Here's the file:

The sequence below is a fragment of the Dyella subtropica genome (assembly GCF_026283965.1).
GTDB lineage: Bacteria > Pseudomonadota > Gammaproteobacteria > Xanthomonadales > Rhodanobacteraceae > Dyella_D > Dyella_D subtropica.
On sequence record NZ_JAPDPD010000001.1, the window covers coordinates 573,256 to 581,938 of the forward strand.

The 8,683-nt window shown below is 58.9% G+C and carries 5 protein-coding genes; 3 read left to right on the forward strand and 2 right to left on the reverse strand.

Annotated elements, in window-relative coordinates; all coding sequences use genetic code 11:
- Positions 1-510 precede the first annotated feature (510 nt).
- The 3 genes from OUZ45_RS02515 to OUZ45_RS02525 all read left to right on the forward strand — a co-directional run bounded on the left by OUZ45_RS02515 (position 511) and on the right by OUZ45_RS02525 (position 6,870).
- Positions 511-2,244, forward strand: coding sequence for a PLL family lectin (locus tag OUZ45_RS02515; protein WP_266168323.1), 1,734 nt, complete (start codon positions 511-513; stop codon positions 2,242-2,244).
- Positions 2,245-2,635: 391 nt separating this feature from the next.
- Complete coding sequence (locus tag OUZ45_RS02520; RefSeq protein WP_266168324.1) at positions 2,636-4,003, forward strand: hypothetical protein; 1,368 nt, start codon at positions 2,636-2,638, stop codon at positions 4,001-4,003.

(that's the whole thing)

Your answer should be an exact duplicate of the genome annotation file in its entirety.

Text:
The sequence below is a fragment of the Dyella subtropica genome (assembly GCF_026283965.1).
GTDB lineage: Bacteria > Pseudomonadota > Gammaproteobacteria > Xanthomonadales > Rhodanobacteraceae > Dyella_D > Dyella_D subtropica.
On sequence record NZ_JAPDPD010000001.1, the window covers coordinates 573,256 to 581,938 of the forward strand.

The 8,683-nt window shown below is 58.9% G+C and carries 5 protein-coding genes; 3 read left to right on the forward strand and 2 right to left on the reverse strand.

Annotated elements, in window-relative coordinates; all coding sequences use genetic code 11:
- Positions 1-510 precede the first annotated feature (510 nt).
- The 3 genes from OUZ45_RS02515 to OUZ45_RS02525 all read left to right on the forward strand — a co-directional run bounded on the left by OUZ45_RS02515 (position 511) and on the right by OUZ45_RS02525 (position 6,870).
- Positions 511-2,244, forward strand: coding sequence for a PLL family lectin (locus tag OUZ45_RS02515; protein WP_266168323.1), 1,734 nt, complete (start codon positions 511-513; stop codon positions 2,242-2,244).
- Positions 2,245-2,635: 391 nt separating this feature from the next.
- Complete coding sequence (locus tag OUZ45_RS02520; RefSeq protein WP_266168324.1) at positions 2,636-4,003, forward strand: hypothetical protein; 1,368 nt, start codon at positions 2,636-2,638, stop codon at positions 4,001-4,003.